(6) This same unprofitable subtility or curiosity is of two sorts: either in the subject itself that they handle, when it is a fruitless speculation or controversy (whereof there are no small number both in divinity and philosophy), or in the manner or method of handling of a knowledge, which amongst them was this—upon every particular position or assertion to frame objections, and to those objections, solutions; which solutions were for the most part not confutations, but distinctions: whereas indeed the strength of all sciences is, as the strength of the old man’s faggot, in the bond. For the harmony of a science, supporting each part the other, is and ought to be the true and brief confutation and suppression of all the smaller sort of objections. But, on the other side, if you take out every axiom, as the sticks of the faggot, one by one, you may quarrel with them and bend them and break them at your pleasure: so that, as was said of Seneca, Verborum minutiis rerum frangit pondera, so a man may truly say of the schoolmen, Quæstionum minutiis scientiarum frangunt soliditatem. For were it not better for a man in fair room to set up one great light, or branching candlestick of lights, than to go about with a small watch-candle into every corner? And such is their method, that rests not so much upon evidence of truth proved by arguments, authorities, similitudes, examples, as upon particular confutations and solutions of every scruple, cavillation, and objection; breeding for the most part one question as fast as it solveth another; even as in the former resemblance, when you carry the light into one corner, you darken the rest; so that the fable and fiction of Scylla seemeth to be a lively image of this kind of philosophy or knowledge; which was transformed into a comely virgin for the upper parts; but then Candida succinctam latrantibus inguina monstris: so the generalities of the schoolmen are for a while good and proportionable; but then when you descend into their distinctions and decisions, instead of a fruitful womb for the use and benefit of man’s life, they end in monstrous altercations and barking questions.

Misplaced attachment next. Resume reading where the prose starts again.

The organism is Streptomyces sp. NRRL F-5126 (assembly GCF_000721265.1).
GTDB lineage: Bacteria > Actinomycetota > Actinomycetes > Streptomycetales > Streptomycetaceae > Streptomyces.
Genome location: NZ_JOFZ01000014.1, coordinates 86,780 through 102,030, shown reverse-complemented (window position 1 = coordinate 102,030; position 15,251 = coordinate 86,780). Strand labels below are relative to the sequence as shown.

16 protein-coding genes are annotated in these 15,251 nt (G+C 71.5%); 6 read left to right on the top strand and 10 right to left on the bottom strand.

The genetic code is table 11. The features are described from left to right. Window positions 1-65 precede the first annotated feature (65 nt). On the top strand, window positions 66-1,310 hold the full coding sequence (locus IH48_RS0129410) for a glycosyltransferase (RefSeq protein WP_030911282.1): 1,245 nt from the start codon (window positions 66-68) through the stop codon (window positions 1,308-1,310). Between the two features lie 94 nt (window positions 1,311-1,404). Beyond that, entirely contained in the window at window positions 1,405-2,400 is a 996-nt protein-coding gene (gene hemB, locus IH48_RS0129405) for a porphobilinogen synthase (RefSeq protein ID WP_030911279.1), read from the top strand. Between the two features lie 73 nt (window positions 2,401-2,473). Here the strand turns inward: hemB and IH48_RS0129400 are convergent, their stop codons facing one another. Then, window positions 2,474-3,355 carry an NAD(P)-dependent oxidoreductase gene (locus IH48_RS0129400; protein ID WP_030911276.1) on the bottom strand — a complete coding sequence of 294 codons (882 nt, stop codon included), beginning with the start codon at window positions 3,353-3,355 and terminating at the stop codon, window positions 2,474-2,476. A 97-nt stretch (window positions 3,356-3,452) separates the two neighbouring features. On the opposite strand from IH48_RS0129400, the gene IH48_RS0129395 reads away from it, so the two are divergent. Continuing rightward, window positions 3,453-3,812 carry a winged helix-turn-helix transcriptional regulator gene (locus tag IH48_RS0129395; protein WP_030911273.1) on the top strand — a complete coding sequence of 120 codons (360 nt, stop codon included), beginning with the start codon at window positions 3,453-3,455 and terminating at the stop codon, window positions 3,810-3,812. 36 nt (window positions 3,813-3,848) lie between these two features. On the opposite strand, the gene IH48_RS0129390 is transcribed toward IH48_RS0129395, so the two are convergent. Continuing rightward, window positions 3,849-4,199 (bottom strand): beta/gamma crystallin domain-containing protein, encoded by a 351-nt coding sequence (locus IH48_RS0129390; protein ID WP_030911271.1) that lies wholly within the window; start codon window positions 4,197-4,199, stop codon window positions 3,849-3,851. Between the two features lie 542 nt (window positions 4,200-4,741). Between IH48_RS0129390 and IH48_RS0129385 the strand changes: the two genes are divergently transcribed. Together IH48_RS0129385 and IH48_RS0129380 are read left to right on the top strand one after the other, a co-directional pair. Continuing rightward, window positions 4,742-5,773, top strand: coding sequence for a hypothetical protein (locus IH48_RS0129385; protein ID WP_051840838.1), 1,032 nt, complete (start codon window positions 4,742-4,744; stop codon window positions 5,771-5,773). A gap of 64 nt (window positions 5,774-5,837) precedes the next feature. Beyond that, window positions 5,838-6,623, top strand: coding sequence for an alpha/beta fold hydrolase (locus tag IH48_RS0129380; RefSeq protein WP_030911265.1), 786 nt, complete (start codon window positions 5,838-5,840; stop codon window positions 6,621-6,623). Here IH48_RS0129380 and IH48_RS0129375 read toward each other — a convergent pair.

So as it is not possible but this quality of knowledge must fall under popular contempt, the people being apt to contemn truths upon occasion of controversies and altercations, and to think they are all out of their way which never meet; and when they see such digladiation about subtleties, and matters of no use or moment, they easily fall upon that judgment of Dionysius of Syracusa, Verba ista sunt senum otiosorum.
(7) Notwithstanding, certain it is that if those schoolmen to their great thirst of truth and unwearied travail of wit had joined variety and universality of reading and contemplation, they had proved excellent lights, to the great advancement of all learning and knowledge; but as they are, they are great undertakers indeed, and fierce with dark keeping. But as in the inquiry of the divine truth, their pride inclined to leave the oracle of God’s word, and to vanish in the mixture of their own inventions; so in the inquisition of nature, they ever left the oracle of God’s works, and adored the deceiving and deformed images which the unequal mirror of their own minds, or a few received authors or principles, did represent unto them. And thus much for the second disease of learning.
(8) For the third vice or disease of learning, which concerneth deceit or untruth, it is of all the rest the foulest; as that which doth destroy the essential form of knowledge, which is nothing but a representation of truth: for the truth of being and the truth of knowing are one, differing no more than the direct beam and the beam reflected. This vice therefore brancheth itself into two sorts; delight in deceiving and aptness to be deceived; imposture and credulity; which, although they appear to be of a diverse nature, the one seeming to proceed of cunning and the other of simplicity, yet certainly they do for the most part concur: for, as the verse noteth -
“Percontatorem fugito, nam garrulus idem est,”
an inquisitive man is a prattler; so upon the like reason a credulous man is a deceiver: as we see it in fame, that he that will easily believe rumours will as easily augment rumours and add somewhat to them of his own; which Tacitus wisely noteth, when he saith, Fingunt simul creduntque: so great an affinity hath fiction and belief.